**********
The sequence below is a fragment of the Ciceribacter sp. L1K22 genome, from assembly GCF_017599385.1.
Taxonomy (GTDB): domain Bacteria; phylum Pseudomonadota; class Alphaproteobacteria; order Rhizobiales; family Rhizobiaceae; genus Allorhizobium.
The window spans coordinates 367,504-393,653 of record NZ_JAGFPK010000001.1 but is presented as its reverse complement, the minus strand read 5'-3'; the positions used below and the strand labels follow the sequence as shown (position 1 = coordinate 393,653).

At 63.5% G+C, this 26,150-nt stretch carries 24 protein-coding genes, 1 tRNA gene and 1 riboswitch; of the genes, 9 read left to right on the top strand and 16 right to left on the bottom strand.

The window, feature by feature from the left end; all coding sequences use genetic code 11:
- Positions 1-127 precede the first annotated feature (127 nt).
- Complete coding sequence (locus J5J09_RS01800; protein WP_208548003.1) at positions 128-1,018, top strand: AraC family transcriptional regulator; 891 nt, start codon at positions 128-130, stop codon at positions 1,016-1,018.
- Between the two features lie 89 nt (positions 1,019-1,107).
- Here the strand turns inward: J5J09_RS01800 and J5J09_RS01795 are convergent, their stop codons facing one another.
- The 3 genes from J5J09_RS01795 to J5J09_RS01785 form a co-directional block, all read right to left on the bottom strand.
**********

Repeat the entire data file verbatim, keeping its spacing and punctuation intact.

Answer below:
The sequence below is a fragment of the Ciceribacter sp. L1K22 genome, from assembly GCF_017599385.1.
Taxonomy (GTDB): domain Bacteria; phylum Pseudomonadota; class Alphaproteobacteria; order Rhizobiales; family Rhizobiaceae; genus Allorhizobium.
The window spans coordinates 367,504-393,653 of record NZ_JAGFPK010000001.1 but is presented as its reverse complement, the minus strand read 5'-3'; the positions used below and the strand labels follow the sequence as shown (position 1 = coordinate 393,653).

At 63.5% G+C, this 26,150-nt stretch carries 24 protein-coding genes, 1 tRNA gene and 1 riboswitch; of the genes, 9 read left to right on the top strand and 16 right to left on the bottom strand.

The window, feature by feature from the left end; all coding sequences use genetic code 11:
- Positions 1-127 precede the first annotated feature (127 nt).
- Complete coding sequence (locus J5J09_RS01800; protein WP_208548003.1) at positions 128-1,018, top strand: AraC family transcriptional regulator; 891 nt, start codon at positions 128-130, stop codon at positions 1,016-1,018.
- Between the two features lie 89 nt (positions 1,019-1,107).
- Here the strand turns inward: J5J09_RS01800 and J5J09_RS01795 are convergent, their stop codons facing one another.
- The 3 genes from J5J09_RS01795 to J5J09_RS01785 form a co-directional block, all read right to left on the bottom strand.